More than 70 PA Editorial Board opinions

Dozens of Editorial Board opinions

Editorial: Cruz, Cornyn dragging feet on crisis-level judicial vacancies (Dallas Morning News, 10/01/15)
"When you go to federal court, you expect to have a judge. But in Texas, vacancies in the federal judiciary remain unfilled for months, sometimes years. The system is operating under emergency status from the crush of too many cases and too few judges. And Sens. Ted Cruz and John Cornyn, the men empowered to recommend candidates to the president, haven’t moved quickly enough to address crisis-level vacancies in a timely manner. Right now, there are nine Texas vacancies — two on the 5th U.S. Circuit Court of Appeals and seven on its district courts. ... There are only two fewer district court vacancies now than a year ago, and the same number of Circuit Court of Appeals vacancies. The crisis likely will worsen before it improves.... Cornyn and Cruz need to do better. Most of these vacancies were created by judges who left after giving months of advance notice. Yet the senators just now are beginning to formally seek replacements for some of these positions. ... shouldn’t replacements have been agreed upon months, if not years, ago?... It is most likely foot-dragging on the part of the senators .... Crowded courts and long waits mean higher costs and justice delayed. As lawyers, Cornyn and Cruz know what is at stake. Now they need to fix it."

Editorial: Senate should confirm Drozd as federal judge in Fresno (Fresno Bee [CA] , 09/30/15)
"[T]here are other less attention-grabbing partisan disputes that also tear at the fabric of our country. One of them is the U.S. Senate’s failure to confirm federal judges.... What a shame it would be for justice if the Senate continues to ignore its responsibility to evaluate the judicial nominees and then vote them up or down.... Clearly, Senate Majority Leader Mitch McConnell of Kentucky has failed to fulfill his promise of showing that the GOP can govern. ... cases in federal courts throughout the land stack up higher and higher. Witnesses die. Memories get fuzzy. And people lose faith in both Congress and the legal system. Fresno’s federal judges handle one of the nation’s highest caseloads. It’s Leahy’s opinion that Drozd is a “noncontroversial” nominee. He should be confirmed immediately. No wonder Congress has 15.2 percent job approval rating. It can’t even get the easy stuff done."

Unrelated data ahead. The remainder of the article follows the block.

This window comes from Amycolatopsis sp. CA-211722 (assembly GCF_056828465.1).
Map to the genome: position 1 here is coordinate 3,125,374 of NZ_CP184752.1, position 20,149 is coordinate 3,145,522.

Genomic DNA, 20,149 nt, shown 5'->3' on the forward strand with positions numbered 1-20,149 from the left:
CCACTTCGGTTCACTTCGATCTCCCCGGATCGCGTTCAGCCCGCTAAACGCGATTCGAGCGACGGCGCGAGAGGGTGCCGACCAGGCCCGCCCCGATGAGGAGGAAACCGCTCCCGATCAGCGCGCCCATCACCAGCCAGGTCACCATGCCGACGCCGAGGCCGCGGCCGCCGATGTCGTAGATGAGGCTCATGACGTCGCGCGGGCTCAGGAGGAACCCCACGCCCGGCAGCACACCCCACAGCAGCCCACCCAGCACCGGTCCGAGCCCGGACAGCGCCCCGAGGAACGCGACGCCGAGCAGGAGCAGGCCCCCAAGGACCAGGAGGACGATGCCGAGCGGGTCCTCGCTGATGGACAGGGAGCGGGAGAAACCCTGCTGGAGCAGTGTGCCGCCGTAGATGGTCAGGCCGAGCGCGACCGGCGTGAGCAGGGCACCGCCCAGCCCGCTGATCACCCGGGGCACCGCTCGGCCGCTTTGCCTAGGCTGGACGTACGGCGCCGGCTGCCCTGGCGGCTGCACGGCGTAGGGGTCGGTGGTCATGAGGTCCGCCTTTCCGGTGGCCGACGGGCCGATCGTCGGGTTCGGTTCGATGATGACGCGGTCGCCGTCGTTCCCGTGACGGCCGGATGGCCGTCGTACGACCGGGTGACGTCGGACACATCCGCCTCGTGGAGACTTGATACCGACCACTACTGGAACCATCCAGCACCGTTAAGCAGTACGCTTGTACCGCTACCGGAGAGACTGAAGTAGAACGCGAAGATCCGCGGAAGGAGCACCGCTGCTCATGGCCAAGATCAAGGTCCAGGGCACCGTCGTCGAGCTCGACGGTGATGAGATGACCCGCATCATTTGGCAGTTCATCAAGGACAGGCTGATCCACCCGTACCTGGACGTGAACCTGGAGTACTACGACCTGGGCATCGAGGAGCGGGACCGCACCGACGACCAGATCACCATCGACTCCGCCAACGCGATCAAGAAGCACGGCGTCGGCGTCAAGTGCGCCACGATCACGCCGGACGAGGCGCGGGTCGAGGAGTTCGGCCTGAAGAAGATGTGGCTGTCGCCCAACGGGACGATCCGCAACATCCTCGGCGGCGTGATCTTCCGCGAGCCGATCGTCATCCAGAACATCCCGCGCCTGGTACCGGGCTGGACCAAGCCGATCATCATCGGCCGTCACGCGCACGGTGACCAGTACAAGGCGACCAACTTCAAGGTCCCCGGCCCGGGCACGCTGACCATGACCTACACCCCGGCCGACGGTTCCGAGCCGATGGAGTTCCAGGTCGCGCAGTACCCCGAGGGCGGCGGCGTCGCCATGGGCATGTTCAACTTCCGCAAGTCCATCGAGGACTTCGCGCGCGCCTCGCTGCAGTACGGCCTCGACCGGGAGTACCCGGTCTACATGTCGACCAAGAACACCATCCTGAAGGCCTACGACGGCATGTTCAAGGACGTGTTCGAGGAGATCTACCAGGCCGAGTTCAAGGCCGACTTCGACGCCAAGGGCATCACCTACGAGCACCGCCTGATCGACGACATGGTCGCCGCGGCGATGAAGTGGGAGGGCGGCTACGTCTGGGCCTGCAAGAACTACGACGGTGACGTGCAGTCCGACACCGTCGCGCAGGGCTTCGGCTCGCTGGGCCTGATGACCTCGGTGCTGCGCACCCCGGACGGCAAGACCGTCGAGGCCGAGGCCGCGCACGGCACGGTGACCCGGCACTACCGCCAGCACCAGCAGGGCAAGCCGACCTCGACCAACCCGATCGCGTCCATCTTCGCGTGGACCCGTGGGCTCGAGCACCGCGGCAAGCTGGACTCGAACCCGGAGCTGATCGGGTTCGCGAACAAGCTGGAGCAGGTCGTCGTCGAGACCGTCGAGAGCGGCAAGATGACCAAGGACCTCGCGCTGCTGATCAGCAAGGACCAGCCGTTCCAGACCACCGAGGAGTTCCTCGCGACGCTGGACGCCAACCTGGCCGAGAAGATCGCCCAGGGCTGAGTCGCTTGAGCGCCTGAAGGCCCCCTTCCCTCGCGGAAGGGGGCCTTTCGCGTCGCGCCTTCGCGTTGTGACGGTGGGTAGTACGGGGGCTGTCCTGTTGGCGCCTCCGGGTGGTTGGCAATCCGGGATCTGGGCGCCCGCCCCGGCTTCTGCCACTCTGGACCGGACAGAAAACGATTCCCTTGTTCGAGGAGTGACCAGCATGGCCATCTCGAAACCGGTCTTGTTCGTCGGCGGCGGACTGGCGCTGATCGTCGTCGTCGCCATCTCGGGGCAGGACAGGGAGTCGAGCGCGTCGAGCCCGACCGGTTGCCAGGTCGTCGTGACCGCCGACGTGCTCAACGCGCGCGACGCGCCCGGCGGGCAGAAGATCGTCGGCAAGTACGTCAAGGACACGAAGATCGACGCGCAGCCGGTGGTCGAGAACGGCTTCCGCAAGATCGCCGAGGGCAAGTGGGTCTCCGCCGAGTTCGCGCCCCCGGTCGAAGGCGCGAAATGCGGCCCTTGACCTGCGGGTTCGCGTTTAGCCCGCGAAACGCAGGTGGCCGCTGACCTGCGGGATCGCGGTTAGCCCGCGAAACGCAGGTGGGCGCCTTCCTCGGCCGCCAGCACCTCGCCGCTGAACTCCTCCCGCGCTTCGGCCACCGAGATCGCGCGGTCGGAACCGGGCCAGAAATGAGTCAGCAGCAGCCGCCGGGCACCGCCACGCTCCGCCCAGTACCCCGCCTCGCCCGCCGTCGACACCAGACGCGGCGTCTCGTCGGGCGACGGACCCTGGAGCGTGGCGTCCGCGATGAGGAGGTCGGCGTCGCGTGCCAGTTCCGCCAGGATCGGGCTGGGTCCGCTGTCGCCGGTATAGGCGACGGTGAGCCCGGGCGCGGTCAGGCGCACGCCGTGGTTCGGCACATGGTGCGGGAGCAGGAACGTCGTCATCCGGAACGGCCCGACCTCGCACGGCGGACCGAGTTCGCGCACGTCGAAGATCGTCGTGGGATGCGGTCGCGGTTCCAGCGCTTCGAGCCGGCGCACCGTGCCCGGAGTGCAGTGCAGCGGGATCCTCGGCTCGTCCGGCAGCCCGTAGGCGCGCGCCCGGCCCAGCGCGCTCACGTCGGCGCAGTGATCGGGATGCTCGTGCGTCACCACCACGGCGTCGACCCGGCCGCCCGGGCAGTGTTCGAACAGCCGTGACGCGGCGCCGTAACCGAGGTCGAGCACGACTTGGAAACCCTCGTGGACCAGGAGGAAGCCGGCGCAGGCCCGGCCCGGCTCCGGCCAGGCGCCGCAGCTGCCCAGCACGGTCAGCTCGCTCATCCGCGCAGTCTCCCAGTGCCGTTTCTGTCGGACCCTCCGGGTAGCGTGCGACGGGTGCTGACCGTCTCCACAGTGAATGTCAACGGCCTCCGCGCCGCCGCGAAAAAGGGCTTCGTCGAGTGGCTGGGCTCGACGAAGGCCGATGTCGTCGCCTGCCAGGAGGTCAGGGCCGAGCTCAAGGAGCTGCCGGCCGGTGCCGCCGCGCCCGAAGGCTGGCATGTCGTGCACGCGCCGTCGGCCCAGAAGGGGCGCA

Federal Judges Are Burned Out, Overworked And Wondering Where Congress Is: The people hearing your cases are drowning in work because the Senate isn't filling vacancies. (Huffington Post, 09/30/15)
Jennifer Bendery: For many district and circuit court judges, going to work means doing their job -- plus the jobs of other judges who are supposed to be there, but aren't. That's because federal courts are full of vacancies that aren't being filled by the Senate, and Congress hasn't created new judgeships in many states for decades, despite skyrocketing caseloads. Litigants are waiting years for their civil cases to be heard because criminal cases take precedence. Judges are struggling with burnout.... The Huffington Post talked to half a dozen federal judges about how court vacancies and the lack of new judgeships affect their workloads. All of them said they feel like they're underwater and desperately need more judges"

EDITORIAL: Sea life dying from human failures (Virginian-Pilot, 09/29/15)
"According to a study this month by the World Wildlife Fund and the Zoological Society of London, half of the ocean's vertebrate population has disappeared in just four decades....Whether it's through overfishing, pollution or carbon dioxide emissions that cause the oceans to warm and acidify, humans are harming the planet and its mammals, birds, reptiles, amphibians and fish. The decline has been significant across most species, but it's worse for animals we rely on for food or income.... One in four species of sharks or rays is now under threat of extinction.... Protecting the oceans from exploitation should be part of a worldwide solution .... Reducing pollution and run-off will help take environmental pressure off the oceans' coastal species. So will reducing the emission of carbon dioxide and other greenhouse gases that are changing the composition of the oceans themselves. There is undoubtedly time to reverse the oceans' declines, but only if humans have the will."

Vermont senator calls for confirmation of new Fresno federal judge (Fresno Bee [CA] , 09/29/15)